Health Advice



Health care startups turn to 'coaches' to help patients cope and monitor treatment

Darius Tahir, Kaiser Health News on

Published in Health & Fitness

In 2011, Sean Duffy and Adrian James were sitting in San Francisco’s Dolores Park debating what to call some workers at the company they founded, Omada Health.

Omada, which launched that year, provides virtual treatment for chronic conditions. The company addresses the conditions through a team of employees — some traditional clinicians and others meant to give encouragement to patients as they manage the day to day of hypertension, prediabetes and other conditions. This second group was crucial, they thought. The founders ended up asking patients what title to use.

Was this person a “concierge”? Patients thought that sounded like someone who helped with their bills. A “guide”? To what destination? The founders settled on “coach.” Patients liked the term: It suggested someone who could give support and make them “feel less alone,” Duffy said, as they dealt with their health challenges.

This decision was an early marker in an eventual tech company trend. Since then, dozens of similar startups focused on health coaching have emerged, often backed by big bucks. A review by KHN — of news releases, the industry database Crunchbase, and sites like LinkedIn — found nearly 50 companies with almost $7 billion in venture capital funding.

These startups offer people or software to provide motivation, direction or moral support for managing what goes awry with the human body, including chronic conditions, musculoskeletal ailments, obesity — even attention-deficit/hyperactivity disorder and eczema. Business models vary. Some startups take payments directly from consumers; “anti-diet” app Wellory asks for $45 a month. Other startups get monthly per-member funding from companies to offer regular coaching for their employees. Some services tout 24/7 access and average connection times of 60 seconds. With some, coaches escalate serious issues to more highly credentialed clinicians.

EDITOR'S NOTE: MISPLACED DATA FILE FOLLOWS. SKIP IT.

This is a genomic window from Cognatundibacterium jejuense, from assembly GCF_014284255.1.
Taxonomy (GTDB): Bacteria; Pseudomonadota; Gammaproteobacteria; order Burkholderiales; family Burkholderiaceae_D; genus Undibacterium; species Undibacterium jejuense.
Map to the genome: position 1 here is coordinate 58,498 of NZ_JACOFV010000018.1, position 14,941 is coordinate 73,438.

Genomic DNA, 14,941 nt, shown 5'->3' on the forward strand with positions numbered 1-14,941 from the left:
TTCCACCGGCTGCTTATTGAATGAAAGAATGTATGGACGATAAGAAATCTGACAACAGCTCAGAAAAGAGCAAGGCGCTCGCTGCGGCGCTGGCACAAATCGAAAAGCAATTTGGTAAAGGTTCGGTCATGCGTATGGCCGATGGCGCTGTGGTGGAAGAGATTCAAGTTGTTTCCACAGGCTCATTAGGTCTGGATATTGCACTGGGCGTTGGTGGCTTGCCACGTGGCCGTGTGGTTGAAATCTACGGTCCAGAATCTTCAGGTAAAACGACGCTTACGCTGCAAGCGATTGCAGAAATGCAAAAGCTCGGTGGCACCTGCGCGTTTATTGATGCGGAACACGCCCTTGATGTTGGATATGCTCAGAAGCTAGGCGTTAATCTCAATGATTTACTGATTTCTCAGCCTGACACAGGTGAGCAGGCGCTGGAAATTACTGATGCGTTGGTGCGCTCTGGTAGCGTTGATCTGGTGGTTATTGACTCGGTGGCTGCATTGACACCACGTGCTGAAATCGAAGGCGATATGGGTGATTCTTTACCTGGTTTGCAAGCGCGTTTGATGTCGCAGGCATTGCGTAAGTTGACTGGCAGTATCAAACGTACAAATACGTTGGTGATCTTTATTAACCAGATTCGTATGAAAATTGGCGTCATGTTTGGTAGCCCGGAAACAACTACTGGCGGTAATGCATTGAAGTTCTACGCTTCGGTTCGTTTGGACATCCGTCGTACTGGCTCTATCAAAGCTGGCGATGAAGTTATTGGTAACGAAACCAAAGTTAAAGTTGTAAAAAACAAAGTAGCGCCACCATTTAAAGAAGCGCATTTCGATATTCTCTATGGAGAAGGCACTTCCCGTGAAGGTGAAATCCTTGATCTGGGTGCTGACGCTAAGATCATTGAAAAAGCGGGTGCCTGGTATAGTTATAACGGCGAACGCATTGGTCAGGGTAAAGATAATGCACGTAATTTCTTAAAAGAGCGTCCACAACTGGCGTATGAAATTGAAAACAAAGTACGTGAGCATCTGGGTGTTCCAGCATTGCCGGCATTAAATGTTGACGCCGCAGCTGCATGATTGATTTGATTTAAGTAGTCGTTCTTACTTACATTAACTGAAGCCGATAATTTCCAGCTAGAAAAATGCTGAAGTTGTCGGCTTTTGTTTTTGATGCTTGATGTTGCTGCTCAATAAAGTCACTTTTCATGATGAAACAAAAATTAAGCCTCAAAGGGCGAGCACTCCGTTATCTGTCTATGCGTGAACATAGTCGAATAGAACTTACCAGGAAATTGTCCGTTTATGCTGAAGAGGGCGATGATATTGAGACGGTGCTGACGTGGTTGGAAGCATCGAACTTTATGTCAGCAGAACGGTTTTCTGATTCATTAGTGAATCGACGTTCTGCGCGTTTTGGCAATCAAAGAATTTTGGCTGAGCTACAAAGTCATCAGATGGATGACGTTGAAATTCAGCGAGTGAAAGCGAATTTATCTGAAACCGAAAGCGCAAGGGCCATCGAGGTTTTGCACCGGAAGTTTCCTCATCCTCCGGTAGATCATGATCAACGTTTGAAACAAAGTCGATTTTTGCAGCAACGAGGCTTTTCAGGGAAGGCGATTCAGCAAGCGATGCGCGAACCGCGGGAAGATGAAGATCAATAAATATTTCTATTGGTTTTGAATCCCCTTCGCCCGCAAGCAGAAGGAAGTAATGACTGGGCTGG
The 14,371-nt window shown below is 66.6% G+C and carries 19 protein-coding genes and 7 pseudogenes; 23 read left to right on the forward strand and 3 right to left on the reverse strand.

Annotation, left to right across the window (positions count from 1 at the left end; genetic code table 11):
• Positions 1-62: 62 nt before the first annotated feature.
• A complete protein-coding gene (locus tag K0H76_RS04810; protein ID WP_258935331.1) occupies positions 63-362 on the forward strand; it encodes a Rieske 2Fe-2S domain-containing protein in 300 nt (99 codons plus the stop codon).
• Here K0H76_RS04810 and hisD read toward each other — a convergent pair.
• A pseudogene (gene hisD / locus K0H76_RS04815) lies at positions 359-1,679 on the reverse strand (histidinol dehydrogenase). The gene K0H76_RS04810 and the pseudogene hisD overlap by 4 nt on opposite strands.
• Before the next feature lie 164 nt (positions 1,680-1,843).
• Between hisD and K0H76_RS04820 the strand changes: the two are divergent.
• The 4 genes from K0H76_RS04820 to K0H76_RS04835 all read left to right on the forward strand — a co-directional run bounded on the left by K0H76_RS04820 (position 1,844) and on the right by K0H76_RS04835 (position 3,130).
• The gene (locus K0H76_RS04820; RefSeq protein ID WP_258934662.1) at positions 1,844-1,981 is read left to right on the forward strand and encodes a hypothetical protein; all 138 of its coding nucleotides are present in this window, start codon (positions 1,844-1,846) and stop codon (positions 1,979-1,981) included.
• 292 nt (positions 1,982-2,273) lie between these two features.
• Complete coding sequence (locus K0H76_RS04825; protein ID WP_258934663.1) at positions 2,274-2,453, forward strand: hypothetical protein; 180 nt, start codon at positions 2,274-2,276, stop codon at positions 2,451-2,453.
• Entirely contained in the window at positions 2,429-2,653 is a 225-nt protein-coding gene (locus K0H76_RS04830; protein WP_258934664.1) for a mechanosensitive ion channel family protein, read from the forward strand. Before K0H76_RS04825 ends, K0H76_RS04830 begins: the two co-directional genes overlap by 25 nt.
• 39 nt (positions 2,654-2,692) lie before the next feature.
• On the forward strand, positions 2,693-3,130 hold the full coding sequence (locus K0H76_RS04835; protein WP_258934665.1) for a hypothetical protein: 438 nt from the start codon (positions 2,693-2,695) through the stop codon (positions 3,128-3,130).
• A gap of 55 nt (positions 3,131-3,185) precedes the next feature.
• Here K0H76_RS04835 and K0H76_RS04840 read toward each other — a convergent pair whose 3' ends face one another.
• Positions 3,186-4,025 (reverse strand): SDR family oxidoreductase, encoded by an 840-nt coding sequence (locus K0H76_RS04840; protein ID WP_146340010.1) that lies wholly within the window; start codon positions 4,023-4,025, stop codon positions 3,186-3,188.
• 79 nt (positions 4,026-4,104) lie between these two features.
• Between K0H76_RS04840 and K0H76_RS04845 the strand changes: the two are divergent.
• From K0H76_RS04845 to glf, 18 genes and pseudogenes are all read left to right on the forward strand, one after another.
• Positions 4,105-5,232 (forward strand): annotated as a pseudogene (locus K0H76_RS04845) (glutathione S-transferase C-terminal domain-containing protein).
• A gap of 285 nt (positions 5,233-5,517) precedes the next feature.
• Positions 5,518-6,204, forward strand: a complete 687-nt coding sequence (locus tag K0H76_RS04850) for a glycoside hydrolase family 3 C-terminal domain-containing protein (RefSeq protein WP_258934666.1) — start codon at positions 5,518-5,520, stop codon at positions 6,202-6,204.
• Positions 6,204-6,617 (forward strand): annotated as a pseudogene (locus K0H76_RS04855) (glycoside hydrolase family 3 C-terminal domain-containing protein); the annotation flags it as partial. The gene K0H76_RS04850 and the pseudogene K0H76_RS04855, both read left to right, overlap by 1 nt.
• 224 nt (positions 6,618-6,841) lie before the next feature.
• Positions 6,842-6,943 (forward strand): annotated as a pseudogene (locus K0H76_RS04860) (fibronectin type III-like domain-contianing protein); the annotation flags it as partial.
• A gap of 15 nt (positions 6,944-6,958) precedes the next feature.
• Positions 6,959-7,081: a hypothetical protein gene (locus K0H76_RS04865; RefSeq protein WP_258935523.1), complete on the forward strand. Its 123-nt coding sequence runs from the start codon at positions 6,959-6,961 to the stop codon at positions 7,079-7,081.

The enthusiasm behind coaching is, on its face, a curious turn for an industry that likes to boast of its billion-dollar pills and spooky-sophisticated artificial intelligence.


“As these digital health startups got going, they realized technology is not enough to drive change,” explained Michael Yang, the managing partner at investors OMERS Ventures, who has invested in coaching startups. Patients might need to eat better, follow the physical therapy plan, talk through emotional turbulence, and more.

Coaches — whether they’re people or software — can support patients between formal visits to the doctor. That kind of encouragement can be important for sticking to a care plan — a critical thing in a world where good habits mean a lot for keeping healthy. Whether a patient needs a team to assist with the physical aspects of recovering from orthopedic surgery or help avoiding triggers for behavioral health conditions, these coaching companies are an app or a website away.

“The model has become extremely de rigueur,” Yang said. At many startups, coaches are “doing the lion’s share of the labor.”

Still, many people in the health care industry are ambivalent about this trend. Some think it adds a human touch to a part of the economy that can be defined by brusque doctors and incomprehensible bills. Others wonder whether it’s simply a way to leverage cheap labor.


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